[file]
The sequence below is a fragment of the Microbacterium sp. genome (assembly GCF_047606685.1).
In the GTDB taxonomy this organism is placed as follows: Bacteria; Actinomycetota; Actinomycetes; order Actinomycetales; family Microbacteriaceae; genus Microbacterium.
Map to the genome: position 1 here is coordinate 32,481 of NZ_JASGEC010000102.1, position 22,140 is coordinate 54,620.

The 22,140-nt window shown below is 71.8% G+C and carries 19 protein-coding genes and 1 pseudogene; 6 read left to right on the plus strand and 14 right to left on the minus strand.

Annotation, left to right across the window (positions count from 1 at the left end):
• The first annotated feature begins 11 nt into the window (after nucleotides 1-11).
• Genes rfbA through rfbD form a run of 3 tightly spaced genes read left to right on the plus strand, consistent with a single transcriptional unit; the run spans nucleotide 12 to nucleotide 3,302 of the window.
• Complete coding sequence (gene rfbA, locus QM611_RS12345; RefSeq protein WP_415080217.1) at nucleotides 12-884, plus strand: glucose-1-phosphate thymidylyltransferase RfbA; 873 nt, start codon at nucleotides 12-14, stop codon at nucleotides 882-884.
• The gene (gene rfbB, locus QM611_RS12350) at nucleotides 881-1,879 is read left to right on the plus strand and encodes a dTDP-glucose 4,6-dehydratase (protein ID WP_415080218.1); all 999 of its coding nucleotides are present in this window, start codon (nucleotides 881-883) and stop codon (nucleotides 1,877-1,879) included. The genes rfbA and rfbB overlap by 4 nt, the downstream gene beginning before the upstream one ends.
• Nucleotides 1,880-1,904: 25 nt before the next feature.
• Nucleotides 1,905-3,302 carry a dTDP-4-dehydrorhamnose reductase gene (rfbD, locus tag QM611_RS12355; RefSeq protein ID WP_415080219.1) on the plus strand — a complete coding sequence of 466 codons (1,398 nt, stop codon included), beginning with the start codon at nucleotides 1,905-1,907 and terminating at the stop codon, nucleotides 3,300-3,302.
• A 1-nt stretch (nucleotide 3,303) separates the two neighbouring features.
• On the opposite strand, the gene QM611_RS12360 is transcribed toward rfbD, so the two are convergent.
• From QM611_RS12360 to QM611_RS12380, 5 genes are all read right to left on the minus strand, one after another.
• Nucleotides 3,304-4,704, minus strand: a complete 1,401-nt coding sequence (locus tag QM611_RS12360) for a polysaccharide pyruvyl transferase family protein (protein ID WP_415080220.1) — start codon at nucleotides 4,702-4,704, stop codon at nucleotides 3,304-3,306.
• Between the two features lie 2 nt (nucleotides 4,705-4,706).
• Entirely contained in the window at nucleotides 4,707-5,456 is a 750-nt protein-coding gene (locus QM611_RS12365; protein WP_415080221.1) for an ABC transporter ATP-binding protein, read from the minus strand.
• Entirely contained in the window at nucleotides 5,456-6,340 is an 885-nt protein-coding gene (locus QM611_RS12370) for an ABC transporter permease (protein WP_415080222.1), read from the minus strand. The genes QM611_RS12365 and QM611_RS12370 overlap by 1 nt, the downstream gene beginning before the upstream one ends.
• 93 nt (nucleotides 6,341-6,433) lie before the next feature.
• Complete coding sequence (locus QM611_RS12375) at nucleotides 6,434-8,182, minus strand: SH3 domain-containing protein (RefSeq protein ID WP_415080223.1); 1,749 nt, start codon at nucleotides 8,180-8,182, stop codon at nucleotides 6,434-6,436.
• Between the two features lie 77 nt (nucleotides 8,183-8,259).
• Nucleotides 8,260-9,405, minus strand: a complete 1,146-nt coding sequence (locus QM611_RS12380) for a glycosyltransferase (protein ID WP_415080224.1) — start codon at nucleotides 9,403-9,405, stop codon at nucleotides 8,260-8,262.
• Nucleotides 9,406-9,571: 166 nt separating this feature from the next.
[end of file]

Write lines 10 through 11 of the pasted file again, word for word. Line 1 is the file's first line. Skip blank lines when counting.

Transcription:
• Nucleotides 1,880-1,904: 25 nt before the next feature.
• Nucleotides 1,905-3,302 carry a dTDP-4-dehydrorhamnose reductase gene (rfbD, locus tag QM611_RS12355; RefSeq protein ID WP_415080219.1) on the plus strand — a complete coding sequence of 466 codons (1,398 nt, stop codon included), beginning with the start codon at nucleotides 1,905-1,907 and terminating at the stop codon, nucleotides 3,300-3,302.